When it comes to cravings, just like any other discipline, the battle happens inside the mind. You make a difficult decision whether to eat that greasy, fatty food you crave or stick with the lean, green fruits and vegetables. There are a lot of factors surrounding you in your daily life that actually makes your cravings worse. Your habits can also intensify your cravings, making it more frequent, and frustrating.
Here are the major mistakes you should avoid to prevent your cravings from winning that battle:
1. Skipping breakfast
Maybe you are in a hurry because you are running late for work, or maybe you’re just not hungry in the morning. So you skip breakfast. But this is actually a big mistake. Did you know that 350 calories and 13 gram protein is enough to reduce your cravings for savoury foods and sweets? Protein promotes the production of dopamine, a neurochemical in your brain that helps you manage cravings. You can get that 350 calories and 13-gram protein through breakfast.
2. Eating larger servings
You think about giving in to some of your cravings. You choose to eat brownies and you put three huge slices on your plate.
Giving in to cravings every once in a while is ok, but taking in big servings of it is not good. Studies show that eating half a slice of brownies can give you the same satisfying feeling as eating three large pieces. Eating half a slice reduces your calorie intake as well.
The trick is, put half a slice of brownies on your plate, savour each bite, and take up to 15 minutes to finish it, by then the craving for more will be gone.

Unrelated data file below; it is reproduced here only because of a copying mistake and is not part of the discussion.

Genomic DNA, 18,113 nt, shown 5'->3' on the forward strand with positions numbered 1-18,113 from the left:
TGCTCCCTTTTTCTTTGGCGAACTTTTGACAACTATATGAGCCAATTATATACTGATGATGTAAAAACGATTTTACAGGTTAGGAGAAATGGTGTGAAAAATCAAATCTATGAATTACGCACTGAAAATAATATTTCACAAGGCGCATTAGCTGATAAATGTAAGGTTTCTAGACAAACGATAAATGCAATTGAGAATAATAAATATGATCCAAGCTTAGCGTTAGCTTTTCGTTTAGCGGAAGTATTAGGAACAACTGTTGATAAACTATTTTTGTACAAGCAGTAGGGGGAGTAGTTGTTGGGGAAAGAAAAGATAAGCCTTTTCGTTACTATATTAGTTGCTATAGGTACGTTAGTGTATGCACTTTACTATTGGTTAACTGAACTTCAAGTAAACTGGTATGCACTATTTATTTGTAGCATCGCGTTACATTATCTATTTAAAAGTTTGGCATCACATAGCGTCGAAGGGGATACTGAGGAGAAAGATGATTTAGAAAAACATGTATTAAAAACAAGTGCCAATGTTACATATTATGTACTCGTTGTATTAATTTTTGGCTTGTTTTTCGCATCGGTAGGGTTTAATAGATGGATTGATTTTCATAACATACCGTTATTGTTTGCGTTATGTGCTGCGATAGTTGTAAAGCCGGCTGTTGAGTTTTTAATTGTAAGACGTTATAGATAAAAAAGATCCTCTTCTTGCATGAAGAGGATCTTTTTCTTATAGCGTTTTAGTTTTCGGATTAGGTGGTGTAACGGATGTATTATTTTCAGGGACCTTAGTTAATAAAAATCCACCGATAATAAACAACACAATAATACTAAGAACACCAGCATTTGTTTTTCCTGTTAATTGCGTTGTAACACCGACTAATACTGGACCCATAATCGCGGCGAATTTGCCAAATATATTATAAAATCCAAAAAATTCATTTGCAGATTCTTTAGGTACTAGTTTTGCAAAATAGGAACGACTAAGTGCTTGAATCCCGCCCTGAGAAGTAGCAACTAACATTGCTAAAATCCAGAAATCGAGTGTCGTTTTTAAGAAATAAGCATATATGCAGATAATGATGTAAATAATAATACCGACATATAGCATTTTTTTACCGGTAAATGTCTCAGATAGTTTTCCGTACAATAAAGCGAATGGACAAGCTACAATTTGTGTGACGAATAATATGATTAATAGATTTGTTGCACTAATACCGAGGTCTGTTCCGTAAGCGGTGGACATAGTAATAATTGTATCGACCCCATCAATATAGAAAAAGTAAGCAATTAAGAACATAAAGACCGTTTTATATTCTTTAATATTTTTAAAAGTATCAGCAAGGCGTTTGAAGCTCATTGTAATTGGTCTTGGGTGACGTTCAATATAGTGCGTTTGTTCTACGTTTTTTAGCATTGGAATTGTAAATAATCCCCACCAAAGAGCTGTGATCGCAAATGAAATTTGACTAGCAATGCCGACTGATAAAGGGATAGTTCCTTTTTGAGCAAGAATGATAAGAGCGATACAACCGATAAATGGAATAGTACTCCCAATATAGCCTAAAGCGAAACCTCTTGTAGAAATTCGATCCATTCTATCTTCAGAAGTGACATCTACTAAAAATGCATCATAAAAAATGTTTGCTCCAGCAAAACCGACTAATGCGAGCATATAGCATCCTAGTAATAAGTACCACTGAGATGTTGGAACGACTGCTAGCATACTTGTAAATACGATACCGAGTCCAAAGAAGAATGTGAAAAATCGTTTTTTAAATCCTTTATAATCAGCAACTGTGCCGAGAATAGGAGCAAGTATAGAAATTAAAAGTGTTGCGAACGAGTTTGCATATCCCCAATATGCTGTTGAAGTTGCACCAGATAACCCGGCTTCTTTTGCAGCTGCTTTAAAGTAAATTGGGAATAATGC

3. Not eating anything when you crave
When you have a craving, don’t ignore it and suffer. Punishing yourself will only make you binge later on. Fill your stomach with a healthier alternative. If you are craving for candies or chips, get a sweet slice of strawberry or pistachios instead.
4. Not knowing the cause of your craving
If you don’t know the real reason for your craving, you just can’t stop digging into those chips. Get a journal (this could be on your mobile device) and jot down the emotion you get when you crave for food. It might be stress, anger, loneliness, etc. This way, you can tackle the real reason instead of letting it out through eating.
5. Not pairing healthy food with the unhealthy one you crave for
Again, you can give in to your craving once in a while. Otherwise, you will binge and cheat yourself into eating the food you crave in abusive amounts later on. When you eat the food that you think you want, pair it with healthy one. Just make sure there are more healthy food than the ones you crave for. If you were craving for french fries for example, pair it with romaine lettuce and cherry tomatoes. Chug down a freshly squeezed pineapple with carrot juice to finish the meal.
6. Incorporating delicious treats with guilt
Looking at a delicious piece of cake as a sin instead of a blessing can make you eat more of it. According to studies, when you incorporate guilt with the food you crave, you will try to ignore the thought of guilt, which is a natural defense mechanism of the mind. This will only make you obsess over it.
7. Using will power
Massive bombardment of motivational thoughts to avoid eating what you crave doesn’t always work. This will only make you feel like a failure when you give in once in a while to your craving. Distraction is better. Get yourself busy with exercise and other recreation to reduce cravings.
8. Keeping temptations around
You don’t have to fight that mental battle everyday. Hide the unhealthy foods that you usually crave for. Or better yet, don’t have them inside your pantry at all.
Some of the worst things happen for the best intentions. Dieting can only make you binge later on, according to studies.
10. Staying on social media sites
If you linger on Instagram, Pinterest, Twitter, or Facebook, it is more likely that you will stumble upon some online food blogger that posts images of delicious foods that are high in calories, cholesterol, fats and other unhealthy substances. If you see these images, you will definitely crave for these foods.
Article Credit: Eva Magno